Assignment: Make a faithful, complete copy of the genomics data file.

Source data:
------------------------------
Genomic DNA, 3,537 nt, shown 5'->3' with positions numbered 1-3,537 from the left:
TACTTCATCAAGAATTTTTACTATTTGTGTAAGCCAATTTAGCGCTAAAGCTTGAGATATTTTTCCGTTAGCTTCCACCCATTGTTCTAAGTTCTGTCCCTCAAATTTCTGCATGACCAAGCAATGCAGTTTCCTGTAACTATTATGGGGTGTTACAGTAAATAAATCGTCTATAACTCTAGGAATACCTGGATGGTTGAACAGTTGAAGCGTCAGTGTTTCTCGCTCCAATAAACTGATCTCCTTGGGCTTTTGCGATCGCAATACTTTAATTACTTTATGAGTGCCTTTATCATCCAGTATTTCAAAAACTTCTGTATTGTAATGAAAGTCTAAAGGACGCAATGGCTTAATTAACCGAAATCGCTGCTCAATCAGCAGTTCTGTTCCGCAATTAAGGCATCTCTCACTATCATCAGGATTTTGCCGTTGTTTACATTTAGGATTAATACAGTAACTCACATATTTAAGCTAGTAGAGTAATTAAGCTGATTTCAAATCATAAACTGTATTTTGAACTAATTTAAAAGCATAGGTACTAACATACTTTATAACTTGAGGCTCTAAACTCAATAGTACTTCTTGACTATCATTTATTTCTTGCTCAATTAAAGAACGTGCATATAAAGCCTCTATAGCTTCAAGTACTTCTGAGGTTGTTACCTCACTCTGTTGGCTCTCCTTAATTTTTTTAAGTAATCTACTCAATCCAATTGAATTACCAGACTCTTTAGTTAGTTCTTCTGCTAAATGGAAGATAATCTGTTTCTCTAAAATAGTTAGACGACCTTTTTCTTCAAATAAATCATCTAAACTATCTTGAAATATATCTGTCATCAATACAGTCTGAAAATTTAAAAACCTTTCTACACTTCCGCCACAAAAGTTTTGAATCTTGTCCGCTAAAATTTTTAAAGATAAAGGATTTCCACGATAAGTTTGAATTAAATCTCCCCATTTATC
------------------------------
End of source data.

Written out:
Genomic DNA, 3,537 nt, shown 5'->3' with positions numbered 1-3,537 from the left:
TACTTCATCAAGAATTTTTACTATTTGTGTAAGCCAATTTAGCGCTAAAGCTTGAGATATTTTTCCGTTAGCTTCCACCCATTGTTCTAAGTTCTGTCCCTCAAATTTCTGCATGACCAAGCAATGCAGTTTCCTGTAACTATTATGGGGTGTTACAGTAAATAAATCGTCTATAACTCTAGGAATACCTGGATGGTTGAACAGTTGAAGCGTCAGTGTTTCTCGCTCCAATAAACTGATCTCCTTGGGCTTTTGCGATCGCAATACTTTAATTACTTTATGAGTGCCTTTATCATCCAGTATTTCAAAAACTTCTGTATTGTAATGAAAGTCTAAAGGACGCAATGGCTTAATTAACCGAAATCGCTGCTCAATCAGCAGTTCTGTTCCGCAATTAAGGCATCTCTCACTATCATCAGGATTTTGCCGTTGTTTACATTTAGGATTAATACAGTAACTCACATATTTAAGCTAGTAGAGTAATTAAGCTGATTTCAAATCATAAACTGTATTTTGAACTAATTTAAAAGCATAGGTACTAACATACTTTATAACTTGAGGCTCTAAACTCAATAGTACTTCTTGACTATCATTTATTTCTTGCTCAATTAAAGAACGTGCATATAAAGCCTCTATAGCTTCAAGTACTTCTGAGGTTGTTACCTCACTCTGTTGGCTCTCCTTAATTTTTTTAAGTAATCTACTCAATCCAATTGAATTACCAGACTCTTTAGTTAGTTCTTCTGCTAAATGGAAGATAATCTGTTTCTCTAAAATAGTTAGACGACCTTTTTCTTCAAATAAATCATCTAAACTATCTTGAAATATATCTGTCATCAATACAGTCTGAAAATTTAAAAACCTTTCTACACTTCCGCCACAAAAGTTTTGAATCTTGTCCGCTAAAATTTTTAAAGATAAAGGATTTCCACGATAAGTTTGAATTAAATCTCCCCATTTATC